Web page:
Hasiba Ghulami and Benise Ntasharha: Aspiring Pilots
Aspiring pilots, Benise and Hasiba, recently took to the skies as part of the MY (Multicultural Youth) Step into Work Program
For many people, high school work experience means sorting files at a law firm, or hands on experience in a workshop. For 17-year-olds Benise Ntasharha and Hasiba Ghulami of Elizabeth College, it meant taking the controls of a light aircraft.
Benise was born in Rwanda and grew up in the Congo while Hasiba hails from Afghanistan. They arrived in Tasmania in 2015 and 2014 respectively. Neither could speak a word of English when they first began a new life on Australian soil.
“I couldn’t even say hello,” laughs Benise. “I was in Grade 7, but fortunately I came across a teacher who spoke French at my school on Hobart’s Eastern Shore, which really helped.”
It was on her way to Australia that Benise discovered she’d love to fly. For the first time ever, she saw an African female commercial pilot. At that moment she knew this was the path she wanted to pursue.
“It was a mathematics teacher at the school who believed in me when I said I’d like to become a pilot that gave me the strength and confidence to choose this career. I wanted to be a hip-hop dancer, but deep down a pilot was my dream,” says Benise.
Hasiba also wanted to fly from a very early age. “As a female in Afghanistan it was very hard to get out into society and do what you want,” explains Hasiba. “The opportunities here in Australia are vast. There is such freedom and I feel very lucky to be able to reach for my goals here.”
MY Step into Work offers work experience opportunities, career advice and training to support young people from refugee and migrant backgrounds to develop skills in their chosen career, often partnering with local businesses. Courtesy of a collaboration between the Migrant Resource Centre Tasmania, Headspace Hobart and Par Avion Flight Training, Benise and Hasiba recently had the opportunity to sit in the pilot seat on a trial flight, which included take off, flying and turning the aircraft. Although the students did not land, it was a chance to take the controls and experience the sensation of flying a plane alongside a qualified instructor.
“When I was first taking off, my heart went bumpy! It was so exciting,” describes Hasiba. “When in the air it was just amazing. I was even invited to fly over my house and look down over my school where I took Pilot Studies in Year 8. It was then that I told my teacher I wanted to be a pilot. I want to inspire other young women around the world that they can do anything, too.”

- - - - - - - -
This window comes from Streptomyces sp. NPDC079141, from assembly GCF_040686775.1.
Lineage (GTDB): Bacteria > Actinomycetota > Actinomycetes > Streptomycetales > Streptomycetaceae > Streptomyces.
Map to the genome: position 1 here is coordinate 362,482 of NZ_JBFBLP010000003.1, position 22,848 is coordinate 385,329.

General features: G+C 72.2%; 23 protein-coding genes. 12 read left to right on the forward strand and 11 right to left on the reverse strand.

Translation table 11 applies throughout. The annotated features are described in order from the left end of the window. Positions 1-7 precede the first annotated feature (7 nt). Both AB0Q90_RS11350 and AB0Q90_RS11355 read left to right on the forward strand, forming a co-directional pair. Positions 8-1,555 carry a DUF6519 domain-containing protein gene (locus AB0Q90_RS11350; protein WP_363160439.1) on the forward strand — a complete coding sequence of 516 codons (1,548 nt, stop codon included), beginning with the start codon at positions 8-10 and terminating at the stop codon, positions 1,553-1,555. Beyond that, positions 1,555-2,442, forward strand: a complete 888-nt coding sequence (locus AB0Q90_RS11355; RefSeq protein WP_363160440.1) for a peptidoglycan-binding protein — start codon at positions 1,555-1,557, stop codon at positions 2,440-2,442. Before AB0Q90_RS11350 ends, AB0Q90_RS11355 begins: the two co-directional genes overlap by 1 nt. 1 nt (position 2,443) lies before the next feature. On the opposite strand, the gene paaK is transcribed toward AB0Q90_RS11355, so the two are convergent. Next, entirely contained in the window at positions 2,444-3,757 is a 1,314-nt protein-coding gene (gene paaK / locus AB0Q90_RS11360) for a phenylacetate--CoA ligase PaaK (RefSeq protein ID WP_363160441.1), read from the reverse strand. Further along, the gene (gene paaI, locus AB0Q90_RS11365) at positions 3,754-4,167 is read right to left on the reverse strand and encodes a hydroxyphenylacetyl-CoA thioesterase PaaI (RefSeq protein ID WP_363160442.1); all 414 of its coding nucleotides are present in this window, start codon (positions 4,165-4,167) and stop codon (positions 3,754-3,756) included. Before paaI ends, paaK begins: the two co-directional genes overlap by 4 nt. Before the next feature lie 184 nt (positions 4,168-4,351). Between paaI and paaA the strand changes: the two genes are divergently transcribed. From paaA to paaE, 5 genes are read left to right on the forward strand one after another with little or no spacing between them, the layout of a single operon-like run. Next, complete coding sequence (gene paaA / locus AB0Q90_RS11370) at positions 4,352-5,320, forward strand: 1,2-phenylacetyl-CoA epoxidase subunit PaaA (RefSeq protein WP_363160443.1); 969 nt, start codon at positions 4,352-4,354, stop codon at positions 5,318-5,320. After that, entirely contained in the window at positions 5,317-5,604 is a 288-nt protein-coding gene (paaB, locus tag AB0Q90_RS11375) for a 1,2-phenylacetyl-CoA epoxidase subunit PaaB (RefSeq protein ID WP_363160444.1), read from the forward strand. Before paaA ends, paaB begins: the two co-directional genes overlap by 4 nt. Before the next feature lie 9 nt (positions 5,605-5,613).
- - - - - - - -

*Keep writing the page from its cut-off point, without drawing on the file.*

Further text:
Benise and Hasiba did not know each other at Elizabeth College until their pilot career paths crossed and now they are firm friends. Both are committed to their studies, which include high level mathematics and physics among other recommended subjects, and they aspire to join the Air Force.
Becoming a qualified pilot takes at least for 12 years through the Air Force route, but they are happy to perform other roles in pursuit of their ultimate goal.
Through Elizabeth College and with support from programs at the Migrant Resource Centre Tasmania, such as Multicultural Youth Tasmania, the aspiring pilots are guided through their career steps. From pathways to citizenship, to work experience, to subject selections and the Air Force application process, Benise and Hasiba are supported throughout the journey. They note that other migrant students are pursuing the likes of nursing, engineering, teaching and medicine.
“My father didn’t believe me when I said I’m going to be a pilot,” laughs Benise. “My mother is a very positive woman and said I should go for it, so when I had the chance to fly, I felt this was a sign I’m definitely going to become a pilot. If I was in Africa, I would see it as a dream. Here, I see it as a goal and reality. I’m so grateful to be in Tasmania and have this opportunity.”
Are you interested in making a move? Make it Tasmania.
For primary and secondary education, you can find information on government schools by visiting Study Tasmania, and for non-government schools see Independent Schools of Tasmania, and Tasmanian Catholic Education Office.
If you have questions about the practical aspect of making Tasmania your new home, the Migrant Resource Centre’s Information and Referral Service may be able to help.